But his biggest call came when he left one of his best players out for a game that has defined United's season - the second leg of their Champions League quarter-final against Real Madrid.

He dropped Rooney for players who would contribute more defensively and lined United up in a 4-2-3-1 that was squeezing the life out of Real until Nani was sent off.

That red card demonstrates the fine line between success and failure. A lot of people are saying this is not the best United team, but the way they won the title suggests they deserve more credit.

Yes, you can point to their early exit in Europe but I think they would have won that Real tie with 11 men because they were in complete control. They were unlucky and progress then would have put their whole season in a different light.

The stats show that, in the Premier League, United have had marginally less possession than last season, played fewer crosses per game, and had fewer shots. But their goals to shots ratio is up, and they have allowed their opponents fewer shots.

The most important statistic, however, is their win ratio of 79.4% - the best of any of their 20 top-flight triumphs, More than ever before, they have done whatever it has taken to win games.

Manchester United2011/12 (PL rank)2012/13 (PL rank)
Average shots per match17 (5th)15 (7th)
Av shots on target per match6.39 (2nd)5.74 (4th)
Goals/shots ratio18.9% (1st)19.8% (1st)
Shooting accuracy51.7% (1st)49.5% (2nd)
Av'ge possession per match57.9% (4th)56.6% (4th)
Average crosses per match21.7 (2nd =)20.4 (4th)
Av shots allowed per match13.3 (6th)12.4 (7th)
Av shots on target per match4.2 (5th)3.9 (4th =)

Less is more for Van Persie

The reason United can change things around when they have to is because of the quality of their squad, particularly in the attacking positions.

After losing the title on goal difference to City with the last kick of the 2011-12 season, you can see why Ferguson invested in creativity and firepower last summer.

I think they won the title when he did that.

Their capture of Van Persie was the most crucial one and, although he has continued to score heavily since leaving Arsenal, he has adapted his game since moving to Old Trafford.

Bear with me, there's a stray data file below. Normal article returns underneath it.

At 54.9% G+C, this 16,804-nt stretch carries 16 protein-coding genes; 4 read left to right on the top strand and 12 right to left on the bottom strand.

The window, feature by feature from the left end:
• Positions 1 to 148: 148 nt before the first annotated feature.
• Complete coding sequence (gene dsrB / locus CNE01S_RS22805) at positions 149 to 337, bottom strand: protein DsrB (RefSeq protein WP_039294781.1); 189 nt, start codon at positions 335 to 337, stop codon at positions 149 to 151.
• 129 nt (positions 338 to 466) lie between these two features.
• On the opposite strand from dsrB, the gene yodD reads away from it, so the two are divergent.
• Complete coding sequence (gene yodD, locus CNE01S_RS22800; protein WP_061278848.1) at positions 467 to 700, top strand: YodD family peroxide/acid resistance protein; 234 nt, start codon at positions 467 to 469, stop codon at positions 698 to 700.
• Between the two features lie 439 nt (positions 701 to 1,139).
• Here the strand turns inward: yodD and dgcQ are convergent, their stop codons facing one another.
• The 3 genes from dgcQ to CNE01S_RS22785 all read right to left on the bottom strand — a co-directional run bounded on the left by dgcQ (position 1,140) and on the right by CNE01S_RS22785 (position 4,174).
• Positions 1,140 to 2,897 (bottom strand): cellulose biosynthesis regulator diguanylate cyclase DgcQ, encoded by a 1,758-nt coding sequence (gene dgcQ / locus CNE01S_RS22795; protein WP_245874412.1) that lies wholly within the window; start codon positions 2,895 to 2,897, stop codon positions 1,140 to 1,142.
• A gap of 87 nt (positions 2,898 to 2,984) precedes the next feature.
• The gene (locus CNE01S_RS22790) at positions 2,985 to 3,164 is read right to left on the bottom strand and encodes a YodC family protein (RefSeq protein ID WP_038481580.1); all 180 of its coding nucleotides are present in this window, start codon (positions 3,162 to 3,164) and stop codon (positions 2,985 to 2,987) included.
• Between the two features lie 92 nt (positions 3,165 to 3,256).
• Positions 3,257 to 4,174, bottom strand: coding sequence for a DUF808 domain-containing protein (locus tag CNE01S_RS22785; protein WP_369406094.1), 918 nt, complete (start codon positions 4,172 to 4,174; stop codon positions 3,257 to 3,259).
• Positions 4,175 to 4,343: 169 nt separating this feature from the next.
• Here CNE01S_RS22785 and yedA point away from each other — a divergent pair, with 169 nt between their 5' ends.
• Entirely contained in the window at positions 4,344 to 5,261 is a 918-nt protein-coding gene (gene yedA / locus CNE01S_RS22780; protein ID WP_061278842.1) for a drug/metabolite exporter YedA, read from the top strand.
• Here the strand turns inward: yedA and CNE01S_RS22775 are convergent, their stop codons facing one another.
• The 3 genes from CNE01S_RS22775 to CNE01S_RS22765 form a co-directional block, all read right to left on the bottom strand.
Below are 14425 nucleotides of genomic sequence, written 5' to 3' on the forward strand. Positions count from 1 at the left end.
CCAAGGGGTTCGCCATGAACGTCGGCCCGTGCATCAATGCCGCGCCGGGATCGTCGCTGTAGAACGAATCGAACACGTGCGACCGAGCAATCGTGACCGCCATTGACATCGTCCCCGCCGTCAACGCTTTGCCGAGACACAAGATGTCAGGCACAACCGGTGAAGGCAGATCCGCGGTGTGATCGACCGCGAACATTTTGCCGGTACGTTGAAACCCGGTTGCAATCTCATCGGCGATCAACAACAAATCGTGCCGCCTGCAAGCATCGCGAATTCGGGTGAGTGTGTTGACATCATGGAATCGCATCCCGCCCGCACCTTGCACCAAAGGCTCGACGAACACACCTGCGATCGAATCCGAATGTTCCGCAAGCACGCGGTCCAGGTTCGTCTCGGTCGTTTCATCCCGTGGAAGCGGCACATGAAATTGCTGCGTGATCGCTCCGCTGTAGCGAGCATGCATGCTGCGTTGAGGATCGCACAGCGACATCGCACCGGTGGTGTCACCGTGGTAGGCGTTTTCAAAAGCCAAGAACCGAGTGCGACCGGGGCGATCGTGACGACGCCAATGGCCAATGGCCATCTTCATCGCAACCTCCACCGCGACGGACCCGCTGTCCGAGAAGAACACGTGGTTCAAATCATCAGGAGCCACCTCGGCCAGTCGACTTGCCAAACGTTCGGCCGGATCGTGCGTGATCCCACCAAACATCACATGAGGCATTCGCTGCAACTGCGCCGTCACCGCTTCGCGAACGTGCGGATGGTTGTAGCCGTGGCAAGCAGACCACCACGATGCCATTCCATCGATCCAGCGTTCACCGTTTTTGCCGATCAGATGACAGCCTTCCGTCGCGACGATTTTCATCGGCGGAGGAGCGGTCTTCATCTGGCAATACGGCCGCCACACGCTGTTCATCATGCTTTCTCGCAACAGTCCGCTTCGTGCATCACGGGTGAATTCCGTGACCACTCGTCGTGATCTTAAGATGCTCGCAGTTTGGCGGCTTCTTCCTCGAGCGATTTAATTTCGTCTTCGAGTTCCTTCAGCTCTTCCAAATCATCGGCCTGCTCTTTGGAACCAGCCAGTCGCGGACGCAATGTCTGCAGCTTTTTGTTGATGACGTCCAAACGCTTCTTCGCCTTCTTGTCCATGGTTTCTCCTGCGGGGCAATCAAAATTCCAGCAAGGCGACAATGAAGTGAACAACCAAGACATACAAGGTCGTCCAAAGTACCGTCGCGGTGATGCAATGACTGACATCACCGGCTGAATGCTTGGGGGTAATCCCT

When Van Persie played for Arsenal, I remember that, towards the end of his time there, he would go and get the ball himself, run with it and try to finish too.

What has changed is that he has realised he is now playing with better players who will create more chances for him, and that he does not need to make chances for them too.

He does not try to do everything on his own any more, and concentrates on scoring goals, rather than trying to make them as well.

The Netherlands star has seen less of the ball and created fewer chances for others this season, but his shooting accuracy and chance conversion has remained at the same rate.

Looking forward to more?

The margin by which United won the title was frightening, and I think they are a team which is getting better and better.

David De Gea was seen as a weak link in goal but he has got stronger physically and his attributes are now better suited to the Premier League.

The likes of Phil Jones and Rafael have had an extra year of experience playing and working on the training pitch and have come on leaps and bounds.

Michael Carrick has also emerged as being hugely important to making United tick. It's the way he controls the pace of games, and he does it better than anybody.

Unless City make fundamental improvements, not to their first-choice team but to their overall squad, then next year I think it could be United's title again.